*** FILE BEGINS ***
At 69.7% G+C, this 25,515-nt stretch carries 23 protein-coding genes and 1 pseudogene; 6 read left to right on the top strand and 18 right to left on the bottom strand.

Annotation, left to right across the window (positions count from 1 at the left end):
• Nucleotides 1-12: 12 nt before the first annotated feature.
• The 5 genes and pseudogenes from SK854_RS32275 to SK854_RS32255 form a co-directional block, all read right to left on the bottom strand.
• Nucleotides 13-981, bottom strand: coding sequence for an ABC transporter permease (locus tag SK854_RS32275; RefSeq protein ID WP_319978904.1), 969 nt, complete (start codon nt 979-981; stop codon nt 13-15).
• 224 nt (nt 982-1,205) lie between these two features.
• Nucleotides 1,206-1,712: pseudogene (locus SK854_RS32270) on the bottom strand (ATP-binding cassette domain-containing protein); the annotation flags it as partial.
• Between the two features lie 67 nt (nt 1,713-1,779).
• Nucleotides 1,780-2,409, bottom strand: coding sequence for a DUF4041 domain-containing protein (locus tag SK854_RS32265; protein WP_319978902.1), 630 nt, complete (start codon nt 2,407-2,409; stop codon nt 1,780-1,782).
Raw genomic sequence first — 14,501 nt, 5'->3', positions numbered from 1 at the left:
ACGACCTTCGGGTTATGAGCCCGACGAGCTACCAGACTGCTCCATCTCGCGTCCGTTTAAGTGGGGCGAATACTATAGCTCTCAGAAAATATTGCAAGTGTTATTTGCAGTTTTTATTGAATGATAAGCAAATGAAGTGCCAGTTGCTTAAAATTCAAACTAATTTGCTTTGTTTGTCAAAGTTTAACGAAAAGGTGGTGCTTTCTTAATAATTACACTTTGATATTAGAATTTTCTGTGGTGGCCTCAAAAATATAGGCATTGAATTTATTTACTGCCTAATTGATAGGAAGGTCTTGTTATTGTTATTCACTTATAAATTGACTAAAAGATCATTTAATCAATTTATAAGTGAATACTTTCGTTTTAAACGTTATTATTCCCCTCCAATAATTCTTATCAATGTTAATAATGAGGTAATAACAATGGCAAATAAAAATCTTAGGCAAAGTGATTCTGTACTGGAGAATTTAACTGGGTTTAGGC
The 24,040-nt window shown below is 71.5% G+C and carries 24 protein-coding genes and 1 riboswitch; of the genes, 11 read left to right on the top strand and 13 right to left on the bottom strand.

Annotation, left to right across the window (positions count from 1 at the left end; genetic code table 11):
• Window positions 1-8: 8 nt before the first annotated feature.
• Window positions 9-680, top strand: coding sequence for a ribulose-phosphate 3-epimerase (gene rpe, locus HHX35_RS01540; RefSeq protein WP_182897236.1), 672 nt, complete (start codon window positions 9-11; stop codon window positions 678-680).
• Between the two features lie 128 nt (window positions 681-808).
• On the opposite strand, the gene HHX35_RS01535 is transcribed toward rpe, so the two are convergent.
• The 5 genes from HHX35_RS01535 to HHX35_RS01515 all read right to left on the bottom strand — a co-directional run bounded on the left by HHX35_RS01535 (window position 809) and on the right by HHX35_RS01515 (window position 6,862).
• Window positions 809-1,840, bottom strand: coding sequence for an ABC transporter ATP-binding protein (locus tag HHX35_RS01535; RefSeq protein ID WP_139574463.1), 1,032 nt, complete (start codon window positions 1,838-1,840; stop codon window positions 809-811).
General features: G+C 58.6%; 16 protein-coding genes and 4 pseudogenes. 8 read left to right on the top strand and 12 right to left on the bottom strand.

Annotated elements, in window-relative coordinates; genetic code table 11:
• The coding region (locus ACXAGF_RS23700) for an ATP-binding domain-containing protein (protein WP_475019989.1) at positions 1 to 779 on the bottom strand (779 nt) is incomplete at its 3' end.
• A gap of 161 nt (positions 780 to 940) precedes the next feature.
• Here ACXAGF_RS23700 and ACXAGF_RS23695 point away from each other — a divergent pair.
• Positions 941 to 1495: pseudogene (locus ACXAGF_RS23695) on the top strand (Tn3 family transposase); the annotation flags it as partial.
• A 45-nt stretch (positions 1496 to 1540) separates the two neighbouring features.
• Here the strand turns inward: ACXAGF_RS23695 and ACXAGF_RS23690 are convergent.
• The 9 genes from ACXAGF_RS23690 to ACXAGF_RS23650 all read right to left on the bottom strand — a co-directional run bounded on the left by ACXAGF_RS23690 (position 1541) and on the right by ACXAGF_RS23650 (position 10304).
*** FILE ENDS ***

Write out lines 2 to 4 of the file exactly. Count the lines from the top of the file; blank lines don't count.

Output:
Annotation, left to right across the window (positions count from 1 at the left end):
• Nucleotides 1-12: 12 nt before the first annotated feature.
• The 5 genes and pseudogenes from SK854_RS32275 to SK854_RS32255 form a co-directional block, all read right to left on the bottom strand.